Fig. 2. (A) Post-treatment trajectory visualization. (B) Patient interacts actively with the physical environment by stepping up and down on a real step.

Statistical analysis

The distribution skewness was studied with the Shapiro–Wilk test and, according to the results, parametric (paired samples t) or non-parametric (Wilcoxon signed-rank) test was used to determine any significant change in outcomes after treatment. The enrolled patients were stratified a priori according to time since stroke onset into a subacute (< 6 months) and a chronic group (> 6 months) and brain lesion side (i.e. right, left), thus unpaired samples t-test or Mann–Whitney U test were used to compare any difference due to time from stroke (subacute vs chronic) and hemisphere affected (right vs left). Analysis of variance (ANOVA) or Kruskal– Wallis test were used to compare any differences between variables related to the level of impairment (i.e. severe, moderate, mild). In case of statistical significance, the Bonferroni correction for the significance of p-values of the post-hoc tests was applied. A multivariate linear regression model was used to infer any potential relationship between dependent variables (i.e. BBS, 10MWT, FAC, FIM, FM LE, MAS, speed, time, jerk, spatial error, length of covered distance) and independent variables (i.e. age, sex,  lesion side, time since stroke, type of stroke, as well as the baseline of the dependent variables). The correlation between kinematic parameters and clinical scales was analysed with Spearman’s rho test. Statistical significance was set at p< 0.05.


All patients reported being comfortable throughout the training and did not experience any side-effect caused by interaction with the virtual environment (e.g. nausea, dizziness, headache, disorientation) (38). The effect size was calculated from the available data for this study and based on the FM LE outcome. Thus, the effect size for this study is d = 0.25 with a power of 0.48 and α = 0.05. The baseline characteristics of the patients are shown in Table I.

*p-value < 0.05 χ2 Proportion Test for qualitative measures, Shapiro–Wilk Normality test for quantitative measures. p-value shows differences between subacute and chronic group. Severe: Fugl-Meyer lower extremity scale ≤ 19 points. Moderate: Fugl-Meyer lower extremity scale 20–28 points. Mild: Fugl-Meyer lower extremity scale ≥ 29 points.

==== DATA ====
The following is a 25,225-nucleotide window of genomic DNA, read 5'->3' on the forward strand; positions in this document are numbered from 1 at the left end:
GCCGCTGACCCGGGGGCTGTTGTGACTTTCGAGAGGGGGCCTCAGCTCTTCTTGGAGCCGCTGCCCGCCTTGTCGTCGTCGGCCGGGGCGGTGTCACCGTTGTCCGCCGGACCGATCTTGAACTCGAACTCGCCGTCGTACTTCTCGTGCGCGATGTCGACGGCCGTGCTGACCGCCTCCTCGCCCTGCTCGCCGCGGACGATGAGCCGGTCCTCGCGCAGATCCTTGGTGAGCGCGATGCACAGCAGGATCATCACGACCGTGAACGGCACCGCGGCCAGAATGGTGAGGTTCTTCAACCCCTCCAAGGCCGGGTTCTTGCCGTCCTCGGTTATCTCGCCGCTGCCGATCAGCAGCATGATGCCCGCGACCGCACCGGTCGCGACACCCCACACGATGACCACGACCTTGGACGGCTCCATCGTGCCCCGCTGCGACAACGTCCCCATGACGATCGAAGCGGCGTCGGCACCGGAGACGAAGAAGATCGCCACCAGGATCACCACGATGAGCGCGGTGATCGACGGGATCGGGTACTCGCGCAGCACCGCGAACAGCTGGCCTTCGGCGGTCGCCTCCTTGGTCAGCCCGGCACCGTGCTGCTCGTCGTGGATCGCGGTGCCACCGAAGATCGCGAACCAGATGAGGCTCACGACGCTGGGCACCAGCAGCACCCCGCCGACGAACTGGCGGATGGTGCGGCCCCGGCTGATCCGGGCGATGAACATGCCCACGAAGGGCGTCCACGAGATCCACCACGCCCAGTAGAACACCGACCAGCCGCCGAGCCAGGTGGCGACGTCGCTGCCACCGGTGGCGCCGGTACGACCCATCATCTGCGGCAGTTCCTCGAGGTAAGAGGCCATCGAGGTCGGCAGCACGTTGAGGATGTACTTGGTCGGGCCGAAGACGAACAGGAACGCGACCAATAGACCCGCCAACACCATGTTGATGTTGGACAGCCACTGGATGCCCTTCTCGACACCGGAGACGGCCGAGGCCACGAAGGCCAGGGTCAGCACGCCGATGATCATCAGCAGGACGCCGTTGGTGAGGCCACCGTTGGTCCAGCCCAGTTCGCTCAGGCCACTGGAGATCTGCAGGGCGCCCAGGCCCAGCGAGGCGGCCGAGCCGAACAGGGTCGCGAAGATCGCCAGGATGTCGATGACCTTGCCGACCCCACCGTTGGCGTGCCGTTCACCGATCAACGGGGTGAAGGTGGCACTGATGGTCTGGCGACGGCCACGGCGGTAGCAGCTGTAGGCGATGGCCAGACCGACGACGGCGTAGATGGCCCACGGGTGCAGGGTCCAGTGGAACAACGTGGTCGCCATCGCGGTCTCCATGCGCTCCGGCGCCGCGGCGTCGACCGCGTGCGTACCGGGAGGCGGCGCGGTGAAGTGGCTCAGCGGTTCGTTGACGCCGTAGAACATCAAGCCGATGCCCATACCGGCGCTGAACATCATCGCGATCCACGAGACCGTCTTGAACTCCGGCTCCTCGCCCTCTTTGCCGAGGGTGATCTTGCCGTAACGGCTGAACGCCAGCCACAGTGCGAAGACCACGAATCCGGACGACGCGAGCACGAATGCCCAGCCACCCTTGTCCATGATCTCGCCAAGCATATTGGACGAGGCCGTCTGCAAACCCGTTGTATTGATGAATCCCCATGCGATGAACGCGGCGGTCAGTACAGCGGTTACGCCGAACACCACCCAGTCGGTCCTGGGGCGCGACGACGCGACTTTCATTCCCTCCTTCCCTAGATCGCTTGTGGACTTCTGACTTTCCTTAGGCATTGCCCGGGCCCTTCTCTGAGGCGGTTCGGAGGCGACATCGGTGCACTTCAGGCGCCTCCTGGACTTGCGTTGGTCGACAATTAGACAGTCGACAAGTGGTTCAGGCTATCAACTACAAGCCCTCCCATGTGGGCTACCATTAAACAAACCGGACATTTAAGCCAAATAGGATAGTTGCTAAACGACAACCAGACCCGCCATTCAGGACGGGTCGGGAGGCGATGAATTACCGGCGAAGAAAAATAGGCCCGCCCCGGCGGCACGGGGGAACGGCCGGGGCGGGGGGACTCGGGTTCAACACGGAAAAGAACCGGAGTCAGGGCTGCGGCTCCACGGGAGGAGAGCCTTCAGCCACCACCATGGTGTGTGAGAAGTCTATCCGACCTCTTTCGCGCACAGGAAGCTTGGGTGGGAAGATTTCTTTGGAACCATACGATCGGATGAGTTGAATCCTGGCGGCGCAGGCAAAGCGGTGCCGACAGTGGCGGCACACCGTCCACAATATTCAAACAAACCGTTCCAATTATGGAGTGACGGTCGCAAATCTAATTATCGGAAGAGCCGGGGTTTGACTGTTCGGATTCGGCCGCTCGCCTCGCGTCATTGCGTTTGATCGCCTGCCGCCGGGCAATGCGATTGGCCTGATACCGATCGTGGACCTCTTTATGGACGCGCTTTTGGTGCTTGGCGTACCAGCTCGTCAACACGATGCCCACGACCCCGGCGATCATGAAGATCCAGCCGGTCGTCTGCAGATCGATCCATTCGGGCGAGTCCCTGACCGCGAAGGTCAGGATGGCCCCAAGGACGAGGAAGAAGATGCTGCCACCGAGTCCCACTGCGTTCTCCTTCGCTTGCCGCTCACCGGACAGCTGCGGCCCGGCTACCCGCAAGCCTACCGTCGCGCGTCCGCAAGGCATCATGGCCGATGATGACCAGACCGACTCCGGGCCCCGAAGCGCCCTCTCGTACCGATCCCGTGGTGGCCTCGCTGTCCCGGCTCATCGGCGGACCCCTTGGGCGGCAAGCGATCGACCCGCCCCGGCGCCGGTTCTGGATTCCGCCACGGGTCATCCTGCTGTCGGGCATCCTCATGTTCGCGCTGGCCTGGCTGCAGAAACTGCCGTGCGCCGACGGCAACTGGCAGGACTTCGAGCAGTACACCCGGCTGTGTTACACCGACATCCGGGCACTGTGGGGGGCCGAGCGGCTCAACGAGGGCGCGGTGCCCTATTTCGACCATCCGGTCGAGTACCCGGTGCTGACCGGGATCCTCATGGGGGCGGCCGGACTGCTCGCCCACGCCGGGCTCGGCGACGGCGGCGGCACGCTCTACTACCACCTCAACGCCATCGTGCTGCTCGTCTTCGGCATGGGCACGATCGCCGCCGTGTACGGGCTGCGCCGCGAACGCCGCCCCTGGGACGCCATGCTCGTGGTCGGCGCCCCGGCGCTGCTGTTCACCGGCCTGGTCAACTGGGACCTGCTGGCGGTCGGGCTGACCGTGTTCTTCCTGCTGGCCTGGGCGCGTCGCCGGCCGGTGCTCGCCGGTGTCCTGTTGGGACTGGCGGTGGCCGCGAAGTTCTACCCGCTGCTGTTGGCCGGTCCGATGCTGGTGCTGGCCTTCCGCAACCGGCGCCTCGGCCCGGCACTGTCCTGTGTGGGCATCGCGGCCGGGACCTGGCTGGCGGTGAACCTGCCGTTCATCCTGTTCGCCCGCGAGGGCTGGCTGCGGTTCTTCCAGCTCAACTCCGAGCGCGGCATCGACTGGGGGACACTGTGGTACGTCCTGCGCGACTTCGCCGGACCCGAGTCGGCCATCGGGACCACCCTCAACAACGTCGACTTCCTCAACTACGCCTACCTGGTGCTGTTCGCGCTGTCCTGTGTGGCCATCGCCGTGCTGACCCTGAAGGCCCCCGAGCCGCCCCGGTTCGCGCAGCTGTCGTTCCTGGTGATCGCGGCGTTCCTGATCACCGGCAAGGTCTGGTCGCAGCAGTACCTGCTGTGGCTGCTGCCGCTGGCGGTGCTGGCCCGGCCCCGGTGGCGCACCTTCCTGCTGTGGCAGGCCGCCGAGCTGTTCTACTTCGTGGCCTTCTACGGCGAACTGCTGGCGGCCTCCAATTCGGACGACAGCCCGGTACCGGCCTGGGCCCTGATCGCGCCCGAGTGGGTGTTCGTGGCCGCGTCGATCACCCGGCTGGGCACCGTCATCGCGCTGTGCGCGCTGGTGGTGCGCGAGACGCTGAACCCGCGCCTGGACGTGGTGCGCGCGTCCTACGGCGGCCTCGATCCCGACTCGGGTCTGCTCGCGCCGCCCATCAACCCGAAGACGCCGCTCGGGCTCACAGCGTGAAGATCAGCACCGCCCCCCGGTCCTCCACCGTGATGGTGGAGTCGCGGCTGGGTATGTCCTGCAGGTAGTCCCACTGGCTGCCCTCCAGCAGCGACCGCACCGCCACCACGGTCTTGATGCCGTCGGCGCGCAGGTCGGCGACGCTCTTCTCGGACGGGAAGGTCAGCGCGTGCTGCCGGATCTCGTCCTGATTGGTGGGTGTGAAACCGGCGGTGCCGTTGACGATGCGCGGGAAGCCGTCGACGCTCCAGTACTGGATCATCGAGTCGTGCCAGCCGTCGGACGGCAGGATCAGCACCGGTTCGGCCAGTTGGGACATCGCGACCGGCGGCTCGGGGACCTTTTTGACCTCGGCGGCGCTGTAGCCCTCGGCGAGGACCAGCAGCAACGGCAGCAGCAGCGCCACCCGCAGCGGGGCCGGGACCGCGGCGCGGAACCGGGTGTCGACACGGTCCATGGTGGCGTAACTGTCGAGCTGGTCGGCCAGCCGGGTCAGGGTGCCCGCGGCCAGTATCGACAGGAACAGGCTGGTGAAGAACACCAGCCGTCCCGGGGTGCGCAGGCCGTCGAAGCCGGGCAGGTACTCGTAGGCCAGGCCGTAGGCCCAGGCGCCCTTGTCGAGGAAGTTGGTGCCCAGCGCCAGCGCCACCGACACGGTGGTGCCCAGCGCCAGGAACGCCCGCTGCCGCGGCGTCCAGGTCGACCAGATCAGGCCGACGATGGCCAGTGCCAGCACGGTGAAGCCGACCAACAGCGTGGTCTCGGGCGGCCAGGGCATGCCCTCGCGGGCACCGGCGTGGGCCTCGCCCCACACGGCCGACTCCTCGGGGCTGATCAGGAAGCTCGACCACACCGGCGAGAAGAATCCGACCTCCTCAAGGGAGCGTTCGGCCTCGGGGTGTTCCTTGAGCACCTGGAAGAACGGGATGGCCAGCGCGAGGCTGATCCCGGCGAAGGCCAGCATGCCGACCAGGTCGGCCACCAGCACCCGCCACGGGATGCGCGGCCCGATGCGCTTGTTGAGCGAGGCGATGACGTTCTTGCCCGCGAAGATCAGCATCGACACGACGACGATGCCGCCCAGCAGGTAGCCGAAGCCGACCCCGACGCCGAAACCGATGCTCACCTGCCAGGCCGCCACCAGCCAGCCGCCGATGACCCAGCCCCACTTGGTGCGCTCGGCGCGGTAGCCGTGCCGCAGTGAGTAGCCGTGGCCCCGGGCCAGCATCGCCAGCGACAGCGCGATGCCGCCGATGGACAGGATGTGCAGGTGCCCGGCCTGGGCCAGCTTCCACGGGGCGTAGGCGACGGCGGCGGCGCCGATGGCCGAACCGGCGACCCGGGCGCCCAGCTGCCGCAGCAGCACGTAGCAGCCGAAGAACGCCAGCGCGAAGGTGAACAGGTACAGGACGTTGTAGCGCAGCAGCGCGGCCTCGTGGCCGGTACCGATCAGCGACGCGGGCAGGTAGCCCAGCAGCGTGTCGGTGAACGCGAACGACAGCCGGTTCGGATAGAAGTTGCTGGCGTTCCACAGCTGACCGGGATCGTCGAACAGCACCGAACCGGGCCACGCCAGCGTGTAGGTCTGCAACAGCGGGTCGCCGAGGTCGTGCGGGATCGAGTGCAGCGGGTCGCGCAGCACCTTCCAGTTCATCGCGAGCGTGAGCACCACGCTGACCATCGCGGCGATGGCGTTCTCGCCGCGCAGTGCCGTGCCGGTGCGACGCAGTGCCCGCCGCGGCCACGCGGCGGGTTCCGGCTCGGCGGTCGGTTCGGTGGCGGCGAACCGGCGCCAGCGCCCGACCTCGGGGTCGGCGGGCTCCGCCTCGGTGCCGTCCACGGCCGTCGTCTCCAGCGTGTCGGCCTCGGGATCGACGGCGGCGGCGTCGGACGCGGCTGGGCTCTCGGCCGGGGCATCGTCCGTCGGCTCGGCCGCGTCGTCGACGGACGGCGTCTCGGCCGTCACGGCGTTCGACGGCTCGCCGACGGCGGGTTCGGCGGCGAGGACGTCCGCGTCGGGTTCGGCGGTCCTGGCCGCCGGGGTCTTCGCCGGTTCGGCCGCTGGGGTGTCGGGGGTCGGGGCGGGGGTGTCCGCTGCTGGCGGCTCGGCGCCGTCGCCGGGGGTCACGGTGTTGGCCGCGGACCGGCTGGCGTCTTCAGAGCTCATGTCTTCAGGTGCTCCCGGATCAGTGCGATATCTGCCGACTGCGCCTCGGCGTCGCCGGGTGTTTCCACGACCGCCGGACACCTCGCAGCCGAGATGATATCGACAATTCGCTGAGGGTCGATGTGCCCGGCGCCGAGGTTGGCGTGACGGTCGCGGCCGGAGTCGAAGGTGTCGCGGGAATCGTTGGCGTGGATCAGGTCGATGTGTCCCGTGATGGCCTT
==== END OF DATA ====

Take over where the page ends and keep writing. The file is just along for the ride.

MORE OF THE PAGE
Pre- and post- treatment analysis

All the clinical and kinematic variables improved significantly after treatment (Table II). With regard to functionality and kinematics, patients in the subacute group improved in all the parameters, except MAS and length. Furthermore, these observed changes were statistically significant. Patients in the chronic group showed statistically significant improvement in all clinical scales, except MAS. However, this improve-ment was not observed for kinematic parameters.

Table II. Effect of virtual reality (VR) therapy for lower limb recovery

Between-group analysis (subacute vs chronic)

Neither distance from stroke onset (i.e. FM LE p = 0.812; FIM p = 0.394; BBS p = 0.596; FAC p = 0.120; MAS p = 0.504; 10MWT p = 0.632; speed p = 0.292; time p = 0.930; jerk p = 0.948; spatial error p = 0.814; length p = 0.563;), nor hemisphere affected (i.e. FM LE p = 0.426; FIM p = 0.365; BBS p = 0.507; FAC p = 0.740; MAS p = 0.189; 10MWT p = 0.187; speed p = 0.389; time p = 0.350; jerk p = 0.398; spatial error p = 0.739; length p = 0.543;) showed significant differences between groups, in both clinical and kinematic variables.

Impairment severity

Patients were subdivided according to their motor impairment as measured on the FM LE scale (severe ≤ 19 points, moderate 20–28 points, mild ≥ 29 points). Analysis of patients with severe impairment showed statistically significant within-group improvement for: FM LE (p< 0.001), BBS (p< 0.001), 10MWT (p = 0.004), jerk (p = 0.039) and spatial error (p = 0.016). Statistically significant improvements were observed within the moderate group for: FM LE (p< 0.001), FIM (p = 0.007), BBS (p< 0.001), FAC (p = 0.015), 10MWT (p = 0.003), time (p = 0.004) and jerk (p = 0.003). Finally, statistically significant improvements were observed within the mild group for: FM LE (p = 0.028), FIM (p = 0.033), BBS (p = 0.008), FAC (p = 0.037), 10MWT (p = 0.006), speed (p = 0.039), time (p = 0.038), jerk (p = 0.034), spatial error (p = 0.006) and length (p = 0.032). Analy-sis between subgroups (i.e. severe, moderate, mild) did not reveal any significant differences (Table III).

Table III. Effect of virtual reality (VR) therapy in relation to impairment severity

Clinical scales and kinematics correlation